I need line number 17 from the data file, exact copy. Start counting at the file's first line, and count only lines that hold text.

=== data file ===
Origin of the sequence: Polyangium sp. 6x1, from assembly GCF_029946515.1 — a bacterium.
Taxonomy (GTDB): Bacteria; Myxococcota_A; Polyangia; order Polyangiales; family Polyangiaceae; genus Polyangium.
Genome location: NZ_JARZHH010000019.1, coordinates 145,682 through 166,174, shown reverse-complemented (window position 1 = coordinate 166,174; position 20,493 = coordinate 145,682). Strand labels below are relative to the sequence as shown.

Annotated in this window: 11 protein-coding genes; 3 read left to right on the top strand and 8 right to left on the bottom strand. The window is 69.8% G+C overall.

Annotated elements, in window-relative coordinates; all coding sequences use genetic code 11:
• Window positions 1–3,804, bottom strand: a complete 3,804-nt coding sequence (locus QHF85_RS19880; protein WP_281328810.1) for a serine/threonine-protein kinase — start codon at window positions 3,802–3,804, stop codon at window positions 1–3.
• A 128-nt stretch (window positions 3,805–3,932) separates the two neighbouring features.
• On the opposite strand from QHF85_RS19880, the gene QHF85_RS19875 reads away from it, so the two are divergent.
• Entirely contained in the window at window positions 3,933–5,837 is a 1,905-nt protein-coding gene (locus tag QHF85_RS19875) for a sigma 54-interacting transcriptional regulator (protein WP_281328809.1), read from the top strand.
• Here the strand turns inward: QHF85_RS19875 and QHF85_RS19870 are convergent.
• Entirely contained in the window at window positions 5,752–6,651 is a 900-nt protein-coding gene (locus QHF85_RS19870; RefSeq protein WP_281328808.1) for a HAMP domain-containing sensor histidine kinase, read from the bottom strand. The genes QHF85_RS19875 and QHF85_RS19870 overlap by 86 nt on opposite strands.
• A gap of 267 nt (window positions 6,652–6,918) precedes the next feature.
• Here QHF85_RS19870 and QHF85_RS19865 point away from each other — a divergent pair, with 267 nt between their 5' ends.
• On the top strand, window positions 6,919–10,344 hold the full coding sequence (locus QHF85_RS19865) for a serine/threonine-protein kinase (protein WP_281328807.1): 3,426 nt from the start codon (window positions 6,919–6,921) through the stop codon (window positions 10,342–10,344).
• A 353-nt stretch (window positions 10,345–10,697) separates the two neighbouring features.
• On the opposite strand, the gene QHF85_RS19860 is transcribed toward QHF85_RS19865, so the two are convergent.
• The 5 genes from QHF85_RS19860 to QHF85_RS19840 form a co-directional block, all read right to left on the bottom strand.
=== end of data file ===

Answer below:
• The 5 genes from QHF85_RS19860 to QHF85_RS19840 form a co-directional block, all read right to left on the bottom strand.